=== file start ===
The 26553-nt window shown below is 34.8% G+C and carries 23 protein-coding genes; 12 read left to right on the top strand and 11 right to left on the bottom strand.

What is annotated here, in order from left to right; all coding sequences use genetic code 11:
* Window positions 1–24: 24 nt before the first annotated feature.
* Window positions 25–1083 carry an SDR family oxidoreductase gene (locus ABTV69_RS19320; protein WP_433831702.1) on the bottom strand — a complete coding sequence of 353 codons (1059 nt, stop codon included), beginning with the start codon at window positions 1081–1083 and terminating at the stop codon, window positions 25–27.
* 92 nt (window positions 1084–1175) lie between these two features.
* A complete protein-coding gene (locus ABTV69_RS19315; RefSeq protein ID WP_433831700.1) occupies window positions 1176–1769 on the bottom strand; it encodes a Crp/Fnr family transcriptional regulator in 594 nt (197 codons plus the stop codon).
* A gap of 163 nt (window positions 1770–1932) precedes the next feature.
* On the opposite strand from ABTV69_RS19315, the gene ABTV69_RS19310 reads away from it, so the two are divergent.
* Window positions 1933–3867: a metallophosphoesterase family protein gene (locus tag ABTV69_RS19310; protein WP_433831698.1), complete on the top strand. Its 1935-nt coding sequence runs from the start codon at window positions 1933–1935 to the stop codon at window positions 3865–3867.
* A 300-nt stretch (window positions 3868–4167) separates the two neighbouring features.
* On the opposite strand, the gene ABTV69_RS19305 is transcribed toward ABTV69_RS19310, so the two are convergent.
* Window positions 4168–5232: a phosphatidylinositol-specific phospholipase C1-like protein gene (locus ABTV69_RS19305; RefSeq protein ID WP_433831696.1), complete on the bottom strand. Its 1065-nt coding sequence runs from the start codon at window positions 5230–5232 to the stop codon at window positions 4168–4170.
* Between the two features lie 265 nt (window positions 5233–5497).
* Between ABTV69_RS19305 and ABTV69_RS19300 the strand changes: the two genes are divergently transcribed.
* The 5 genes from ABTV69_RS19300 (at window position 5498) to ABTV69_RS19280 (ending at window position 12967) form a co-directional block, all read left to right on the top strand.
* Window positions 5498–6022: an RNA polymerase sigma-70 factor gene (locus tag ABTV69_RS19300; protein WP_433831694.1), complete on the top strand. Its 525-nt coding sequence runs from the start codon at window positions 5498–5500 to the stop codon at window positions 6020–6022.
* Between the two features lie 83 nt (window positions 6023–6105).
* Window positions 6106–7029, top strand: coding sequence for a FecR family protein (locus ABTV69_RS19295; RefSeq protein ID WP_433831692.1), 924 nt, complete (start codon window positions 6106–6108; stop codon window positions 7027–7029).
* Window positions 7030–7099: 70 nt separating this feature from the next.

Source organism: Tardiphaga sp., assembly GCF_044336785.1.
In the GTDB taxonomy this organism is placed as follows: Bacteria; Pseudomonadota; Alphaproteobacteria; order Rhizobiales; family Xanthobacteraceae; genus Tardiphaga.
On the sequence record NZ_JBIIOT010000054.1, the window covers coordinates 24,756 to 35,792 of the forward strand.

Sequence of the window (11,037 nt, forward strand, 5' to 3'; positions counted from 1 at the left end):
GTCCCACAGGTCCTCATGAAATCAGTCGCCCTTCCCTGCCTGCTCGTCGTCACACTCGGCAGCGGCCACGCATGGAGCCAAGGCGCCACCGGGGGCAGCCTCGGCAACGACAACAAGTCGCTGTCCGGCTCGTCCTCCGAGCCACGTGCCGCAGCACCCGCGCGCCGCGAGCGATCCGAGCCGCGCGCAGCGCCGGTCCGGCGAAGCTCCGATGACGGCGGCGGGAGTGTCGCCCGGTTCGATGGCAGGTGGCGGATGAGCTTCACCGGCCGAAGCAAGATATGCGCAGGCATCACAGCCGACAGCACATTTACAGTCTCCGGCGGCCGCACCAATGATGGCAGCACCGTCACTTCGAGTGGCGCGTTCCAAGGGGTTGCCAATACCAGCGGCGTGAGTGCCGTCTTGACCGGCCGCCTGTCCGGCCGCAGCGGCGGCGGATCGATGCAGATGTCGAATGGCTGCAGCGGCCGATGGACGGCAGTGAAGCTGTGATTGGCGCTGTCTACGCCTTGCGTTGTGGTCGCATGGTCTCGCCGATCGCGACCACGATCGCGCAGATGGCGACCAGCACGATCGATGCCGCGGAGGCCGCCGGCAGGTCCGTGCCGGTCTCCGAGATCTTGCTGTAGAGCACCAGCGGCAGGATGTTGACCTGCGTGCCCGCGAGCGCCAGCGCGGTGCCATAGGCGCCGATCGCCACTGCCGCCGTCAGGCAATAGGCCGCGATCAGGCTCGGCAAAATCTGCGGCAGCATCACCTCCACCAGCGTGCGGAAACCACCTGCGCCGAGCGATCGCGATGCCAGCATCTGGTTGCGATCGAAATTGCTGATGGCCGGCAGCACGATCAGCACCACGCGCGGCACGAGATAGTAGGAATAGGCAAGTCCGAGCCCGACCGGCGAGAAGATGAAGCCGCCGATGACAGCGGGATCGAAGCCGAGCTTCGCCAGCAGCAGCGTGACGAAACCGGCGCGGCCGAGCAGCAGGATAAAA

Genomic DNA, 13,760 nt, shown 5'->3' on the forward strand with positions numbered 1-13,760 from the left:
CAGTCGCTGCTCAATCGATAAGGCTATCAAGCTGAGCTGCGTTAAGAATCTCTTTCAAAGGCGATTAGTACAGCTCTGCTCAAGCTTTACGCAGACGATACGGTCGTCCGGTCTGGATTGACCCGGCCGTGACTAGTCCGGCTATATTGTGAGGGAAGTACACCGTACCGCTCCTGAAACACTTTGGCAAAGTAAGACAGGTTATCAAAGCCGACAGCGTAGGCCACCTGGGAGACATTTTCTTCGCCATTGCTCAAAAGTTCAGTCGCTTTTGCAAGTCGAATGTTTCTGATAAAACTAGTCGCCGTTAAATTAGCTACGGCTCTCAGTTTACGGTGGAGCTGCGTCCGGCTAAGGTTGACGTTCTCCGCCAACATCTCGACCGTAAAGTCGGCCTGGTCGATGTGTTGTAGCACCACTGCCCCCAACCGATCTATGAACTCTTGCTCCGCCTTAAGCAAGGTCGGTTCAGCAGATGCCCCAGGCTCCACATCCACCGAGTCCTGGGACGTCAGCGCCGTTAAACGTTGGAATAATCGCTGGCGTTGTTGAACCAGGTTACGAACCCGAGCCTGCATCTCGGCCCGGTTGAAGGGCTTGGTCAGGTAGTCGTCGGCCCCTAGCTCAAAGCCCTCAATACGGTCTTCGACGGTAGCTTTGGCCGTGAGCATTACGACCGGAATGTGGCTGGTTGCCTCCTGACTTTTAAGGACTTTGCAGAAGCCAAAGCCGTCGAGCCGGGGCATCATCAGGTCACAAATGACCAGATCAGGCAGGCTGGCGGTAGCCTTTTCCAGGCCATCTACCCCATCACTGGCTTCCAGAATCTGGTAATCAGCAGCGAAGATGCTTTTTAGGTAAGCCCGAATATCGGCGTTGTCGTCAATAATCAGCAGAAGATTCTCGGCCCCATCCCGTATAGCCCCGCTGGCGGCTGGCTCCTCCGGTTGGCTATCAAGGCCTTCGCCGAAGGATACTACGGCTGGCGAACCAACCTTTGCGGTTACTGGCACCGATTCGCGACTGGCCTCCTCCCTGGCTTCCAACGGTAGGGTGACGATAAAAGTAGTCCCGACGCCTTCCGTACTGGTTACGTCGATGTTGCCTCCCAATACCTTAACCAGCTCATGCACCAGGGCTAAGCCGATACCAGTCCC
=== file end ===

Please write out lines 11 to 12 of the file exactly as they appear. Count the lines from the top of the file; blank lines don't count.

* On the opposite strand, the gene ABTV69_RS19305 is transcribed toward ABTV69_RS19310, so the two are convergent.
* Window positions 4168–5232: a phosphatidylinositol-specific phospholipase C1-like protein gene (locus ABTV69_RS19305; RefSeq protein ID WP_433831696.1), complete on the bottom strand. Its 1065-nt coding sequence runs from the start codon at window positions 5230–5232 to the stop codon at window positions 4168–4170.